4:33 pm, on a train to Osaka by way of Kyoto. I have been without a home computer for nearly six days. It hasn't been as life-changing as I thought it would be. I do spend less time ruining my eyesight for the numerous tv shows that I follow. I've cooked for myself three times this week, which is already twice more than usual. Having no money to eat out also encouraged my volition to use the food in my fridge.
By the grace of Kim-Chi, I made an appointment at the Apple Store's Genius Bar in Shinsaibashi, Osaka. I was nervous, and not only because I would be traveling to Osaka alone, maneuvering through unfamiliar railways. I hadn't been able to specify that I needed the Apple Store to speak some English.
After a nerve-wracking trek to the Apple store I got a professional's confirmaton that God was watching out for me. Not only did I make ALL of my trains and arrive right on time, but the young guy dealing with me can speak the English. This was after telling me that he didn't speak English, but could understand a little. "First I'm going to check the hard drive. Do you have a backup? Okay, it will be five or ten minutes" qualifies as speaking English, in my opinion. I would know, you guys. I teach the language.
Right now it's 6:33 and I'm sitting at the Apple store. Typing this helps me look busy and not so pathetic. I was hearing an old school robot voice and thought that someone was playing with the word processor function that reads text aloud. It recurred at uneven intervals, so eventually I turned around. It was a man with one of those voice boxes. He barely looks to be fifty years old; it makes me wonder what might have happened (assuming his condition is not related to tobacco).
The lady next to me is learning how to use her iPod Touch properly. If I understand correctly, she was saying that it wasn't working properly. The store employee basically went through all the iPod functions and told her why nothing was wrong with them. It reminded me of my mother, who also refuses to read manuals. She's never had to go to a store to lean that she wasn't using a device properly, so that's one up on the lady customer. My mother is blessed with quasi-patient family members who read manuals and answer her questions.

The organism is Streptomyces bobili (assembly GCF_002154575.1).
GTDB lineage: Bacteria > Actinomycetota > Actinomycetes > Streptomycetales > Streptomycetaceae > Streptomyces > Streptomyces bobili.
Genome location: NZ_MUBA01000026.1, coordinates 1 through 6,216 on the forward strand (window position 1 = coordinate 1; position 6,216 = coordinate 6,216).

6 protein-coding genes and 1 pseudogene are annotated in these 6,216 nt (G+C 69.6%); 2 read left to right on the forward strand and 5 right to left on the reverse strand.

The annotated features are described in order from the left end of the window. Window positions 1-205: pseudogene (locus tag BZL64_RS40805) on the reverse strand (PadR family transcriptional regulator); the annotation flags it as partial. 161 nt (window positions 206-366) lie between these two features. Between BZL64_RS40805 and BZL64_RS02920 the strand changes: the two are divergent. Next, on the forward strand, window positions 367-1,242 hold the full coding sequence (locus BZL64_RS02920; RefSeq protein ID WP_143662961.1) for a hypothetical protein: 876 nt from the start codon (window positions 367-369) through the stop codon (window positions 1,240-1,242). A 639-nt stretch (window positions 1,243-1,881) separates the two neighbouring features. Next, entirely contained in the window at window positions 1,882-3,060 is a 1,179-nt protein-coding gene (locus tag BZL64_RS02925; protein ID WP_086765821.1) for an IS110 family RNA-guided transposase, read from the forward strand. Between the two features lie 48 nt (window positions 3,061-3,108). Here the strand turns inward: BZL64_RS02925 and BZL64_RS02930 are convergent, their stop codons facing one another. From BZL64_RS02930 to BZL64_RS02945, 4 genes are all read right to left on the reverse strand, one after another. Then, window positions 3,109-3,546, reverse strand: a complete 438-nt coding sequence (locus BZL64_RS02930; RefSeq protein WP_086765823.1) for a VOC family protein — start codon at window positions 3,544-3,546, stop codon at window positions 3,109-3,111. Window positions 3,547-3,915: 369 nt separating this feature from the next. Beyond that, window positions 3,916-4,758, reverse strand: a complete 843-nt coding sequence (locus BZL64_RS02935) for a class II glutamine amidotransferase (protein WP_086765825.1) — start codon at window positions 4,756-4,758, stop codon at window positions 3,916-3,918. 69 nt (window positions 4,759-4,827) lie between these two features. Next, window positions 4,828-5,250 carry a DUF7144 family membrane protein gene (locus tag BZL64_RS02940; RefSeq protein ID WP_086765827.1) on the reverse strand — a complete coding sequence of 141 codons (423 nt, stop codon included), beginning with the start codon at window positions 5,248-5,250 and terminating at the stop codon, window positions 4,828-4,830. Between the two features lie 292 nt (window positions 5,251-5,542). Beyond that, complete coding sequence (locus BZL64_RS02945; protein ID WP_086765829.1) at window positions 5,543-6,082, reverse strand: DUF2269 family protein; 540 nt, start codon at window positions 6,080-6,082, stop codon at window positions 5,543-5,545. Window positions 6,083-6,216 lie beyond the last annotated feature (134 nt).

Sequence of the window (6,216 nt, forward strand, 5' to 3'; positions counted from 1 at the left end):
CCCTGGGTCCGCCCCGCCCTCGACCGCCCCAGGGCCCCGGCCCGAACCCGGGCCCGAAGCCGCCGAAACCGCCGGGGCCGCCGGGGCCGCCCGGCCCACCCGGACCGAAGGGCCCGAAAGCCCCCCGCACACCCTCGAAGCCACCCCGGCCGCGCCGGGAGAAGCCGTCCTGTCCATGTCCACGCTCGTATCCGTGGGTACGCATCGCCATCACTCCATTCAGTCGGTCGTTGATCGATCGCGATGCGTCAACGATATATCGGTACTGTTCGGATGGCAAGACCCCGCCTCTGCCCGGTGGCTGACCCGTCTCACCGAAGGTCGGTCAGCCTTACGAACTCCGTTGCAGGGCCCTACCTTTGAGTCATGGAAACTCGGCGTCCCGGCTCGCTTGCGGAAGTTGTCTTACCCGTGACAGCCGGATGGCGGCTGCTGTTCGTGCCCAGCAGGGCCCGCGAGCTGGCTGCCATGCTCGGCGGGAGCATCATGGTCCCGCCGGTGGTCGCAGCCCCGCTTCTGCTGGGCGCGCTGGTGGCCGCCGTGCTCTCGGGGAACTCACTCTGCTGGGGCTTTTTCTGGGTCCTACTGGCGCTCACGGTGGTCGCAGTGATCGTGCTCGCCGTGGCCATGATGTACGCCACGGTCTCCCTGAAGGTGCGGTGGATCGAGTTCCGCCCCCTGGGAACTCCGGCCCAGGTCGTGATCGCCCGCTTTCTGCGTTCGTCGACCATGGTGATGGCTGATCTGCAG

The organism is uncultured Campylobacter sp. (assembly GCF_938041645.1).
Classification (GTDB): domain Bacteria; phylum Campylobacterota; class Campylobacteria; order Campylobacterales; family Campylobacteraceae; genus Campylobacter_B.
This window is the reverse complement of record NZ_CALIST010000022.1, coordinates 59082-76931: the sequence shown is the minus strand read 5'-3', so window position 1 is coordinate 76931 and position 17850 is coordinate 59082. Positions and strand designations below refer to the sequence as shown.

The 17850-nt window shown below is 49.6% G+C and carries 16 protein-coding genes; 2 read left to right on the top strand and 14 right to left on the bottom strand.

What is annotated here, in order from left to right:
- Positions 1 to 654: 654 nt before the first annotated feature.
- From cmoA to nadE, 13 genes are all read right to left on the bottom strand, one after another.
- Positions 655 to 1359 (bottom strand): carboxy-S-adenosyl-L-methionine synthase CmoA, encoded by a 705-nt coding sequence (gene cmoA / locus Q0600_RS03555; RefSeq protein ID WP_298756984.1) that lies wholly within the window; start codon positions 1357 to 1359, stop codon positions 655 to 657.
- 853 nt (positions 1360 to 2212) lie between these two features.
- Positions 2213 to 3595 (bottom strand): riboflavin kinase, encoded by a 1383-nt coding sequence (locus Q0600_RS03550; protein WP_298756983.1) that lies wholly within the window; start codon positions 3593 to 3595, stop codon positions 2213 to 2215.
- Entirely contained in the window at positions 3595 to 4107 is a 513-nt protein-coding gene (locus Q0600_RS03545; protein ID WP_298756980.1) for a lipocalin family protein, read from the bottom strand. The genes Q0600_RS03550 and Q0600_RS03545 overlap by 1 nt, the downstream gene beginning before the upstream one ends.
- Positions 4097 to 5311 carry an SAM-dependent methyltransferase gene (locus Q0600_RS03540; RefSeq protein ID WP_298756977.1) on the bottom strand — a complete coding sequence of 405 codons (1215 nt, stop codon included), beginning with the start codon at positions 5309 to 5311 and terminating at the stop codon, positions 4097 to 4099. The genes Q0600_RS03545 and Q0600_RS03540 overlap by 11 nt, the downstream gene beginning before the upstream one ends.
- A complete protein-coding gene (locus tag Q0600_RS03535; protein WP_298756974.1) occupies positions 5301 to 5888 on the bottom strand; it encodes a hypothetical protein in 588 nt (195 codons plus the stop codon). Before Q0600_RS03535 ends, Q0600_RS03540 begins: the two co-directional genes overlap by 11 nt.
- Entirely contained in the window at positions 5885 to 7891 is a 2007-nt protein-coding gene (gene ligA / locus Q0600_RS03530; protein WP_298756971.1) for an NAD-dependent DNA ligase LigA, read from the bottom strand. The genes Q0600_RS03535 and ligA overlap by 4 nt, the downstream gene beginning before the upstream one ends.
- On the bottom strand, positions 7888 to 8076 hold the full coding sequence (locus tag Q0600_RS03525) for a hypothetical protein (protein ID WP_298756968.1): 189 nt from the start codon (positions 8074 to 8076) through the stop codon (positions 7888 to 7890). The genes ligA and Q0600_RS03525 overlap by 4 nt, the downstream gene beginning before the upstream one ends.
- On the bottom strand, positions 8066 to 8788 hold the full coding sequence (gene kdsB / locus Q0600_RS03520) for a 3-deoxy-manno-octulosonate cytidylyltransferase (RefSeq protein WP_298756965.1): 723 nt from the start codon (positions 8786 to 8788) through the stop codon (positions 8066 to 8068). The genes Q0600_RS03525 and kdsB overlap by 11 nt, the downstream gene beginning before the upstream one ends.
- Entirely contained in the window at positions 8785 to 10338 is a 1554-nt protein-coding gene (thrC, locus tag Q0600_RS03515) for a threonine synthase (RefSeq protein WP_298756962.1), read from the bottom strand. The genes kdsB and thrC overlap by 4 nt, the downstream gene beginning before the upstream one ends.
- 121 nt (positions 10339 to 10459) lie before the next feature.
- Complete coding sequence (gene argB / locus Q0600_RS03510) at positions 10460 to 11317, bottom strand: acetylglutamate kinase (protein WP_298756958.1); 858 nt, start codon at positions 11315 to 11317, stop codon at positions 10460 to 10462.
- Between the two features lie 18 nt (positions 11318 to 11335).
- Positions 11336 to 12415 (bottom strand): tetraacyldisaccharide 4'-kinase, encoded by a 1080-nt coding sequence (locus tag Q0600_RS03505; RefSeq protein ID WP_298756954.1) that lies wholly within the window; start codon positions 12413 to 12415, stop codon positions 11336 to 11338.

Ingen, my personal Genius Bar staff member, just told me that there is no damage to the hard drive and the expensive buy-a-new-computer mechanisms seem to be fine. The problem likely deals with the logic board. I nodded like I knew exactly what that meant, but the only part I cared about was how a logic board by itself would otherwise cost upwards of $700. For a flat repair fee of about 450 American greenbacks I can get my computer fixed within one week. If it turned out that dear Ingen-san was wrong and the repairs would be more expensive, I can simply cancel the repairs.
Then he turned my computer over to take the battery out again and something flew out of it, skittering over the counter. "Eh?" said Ingen-san. He peered into the laptop's underside. "What was that?"
"Er, rice," I replied in Japanese, pinchng the offending grains between my fingers. There was no waste basket nearby, so I dropped them in my purse. Ingen laughed at me.
7:56 pm and I'm on the train back to Kyoto.I entrusted my computer to dear Ingen, and will return sometime next weekend to retrieve it. Despite the lure of being in the heart of Osaka's shopping district and in the proximity of a Krispy Kreme I opted to head home. I am exhausted, friends. Given my workload this week (and how I had a jam-packed weekend), not having a computer to keep me up late was a blessing. The blessing masqueraded as a terrible, expensive disaster, but in retrospect I'm not sure I would have survived the week otherwise. Going to bed by 10:30 every night save one has left me enough energy to teaching five classes per day and play with students during all of my breaks.
The title of this post should tell you that I had originally prepared to tap out a diatribe/expose on how this experience has taught me that I need to simplify my possessions. You know, something about how I was going to get rid of half my stuff and take better care of what I keep. As I close this post I'm aware that maybe it's more about the lengths to which I'm willing to go for my own comfort (Internet in my own home) and the stress I'm willing to endure for one of those possessions whose hold on my life I'm supposed to resent.
8:34 Now I'm going home from Kameoka station. I'm going to cook the steak I have thawing in the fridge, which I purchased on a whim back when I had money.